The voice of change

Eddie Betts was a champion footballer over a career totalling 350 games for Adelaide and Carlton. Now a broadcaster and children’s author, he is a passionate speaker and advocate for Indigenous communities. He lives in Melbourne with his wife, Anna Scullie, and their five children.

Here the Coles ambassador talks about his life through food, and how he wants his children to “put their feet in the red dirt” and understand his native culture. 

Eddie Betts

Eddie Betts’ advice for younger players: “Talent will only get you so far and if you want to achieve great things it comes with hard work.”

"There’s been a lot of racism behind the scenes. Now I can use my voice for change."

Eddie Betts

Kangaroo stew with damper cooked on the coals

When I was five or six years old we used to spend time out bush on a block of land my Poppa and Nanna owned near Kalgoorlie. We grew up in a big family – we had 18 first cousins, and we were all around the same age and had a lot of fun out in the bush.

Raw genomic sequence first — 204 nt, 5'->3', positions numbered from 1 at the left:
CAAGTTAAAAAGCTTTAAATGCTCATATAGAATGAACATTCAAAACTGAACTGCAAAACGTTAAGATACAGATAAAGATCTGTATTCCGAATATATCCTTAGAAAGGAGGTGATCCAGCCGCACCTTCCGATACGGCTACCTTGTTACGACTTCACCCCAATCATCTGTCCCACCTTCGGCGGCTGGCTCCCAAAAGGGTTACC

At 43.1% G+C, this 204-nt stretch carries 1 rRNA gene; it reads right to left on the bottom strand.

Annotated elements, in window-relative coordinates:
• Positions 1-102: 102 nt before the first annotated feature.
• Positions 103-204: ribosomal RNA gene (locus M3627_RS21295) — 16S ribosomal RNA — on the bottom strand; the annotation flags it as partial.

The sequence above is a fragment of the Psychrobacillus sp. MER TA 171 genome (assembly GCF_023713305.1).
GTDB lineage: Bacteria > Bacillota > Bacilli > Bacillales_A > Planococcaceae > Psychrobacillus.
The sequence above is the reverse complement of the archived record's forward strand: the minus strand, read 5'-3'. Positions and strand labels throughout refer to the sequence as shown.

Nanna and Poppa built a tepee that they slept in and we would stay in tents. We’d go hunting for kangaroos, bring them back to the base camp and cook them up in big batches of stew to share with everyone. Then we would make damper directly on the coals and load it up with heaps of butter to melt. I would always clean my plate with the damper.

No part of the kangaroo would be wasted and the best part for me was the tail cooked on the coals, the fur then pulled back and eaten directly from the fire.

We had no iPhones or PlayStation – we would play chasey in the woods, we’d all run and hide in the trees and bushes. We didn’t care about snakes, only that we’d find a good hiding place.

We were brought up on the land with the full knowledge of who we are and our culture. Now as an adult with five children we take them back because it’s important they put their feet in the red dirt and that we give them a taste of how I grew up.

My dad lived in Port Lincoln in South Australia so we also lived by the sea and caught whiting and salmon. We would fish off the wharf – I took a hand line and once I pulled up about 15 salmon! We skinned it and cooked it up and it was beautiful.

Eddie Betts with his cousins on a old tractor

Eddie Betts back home in Kalgoorlie: In the bush with his cousins, Eddie is the cheeky boy on the left.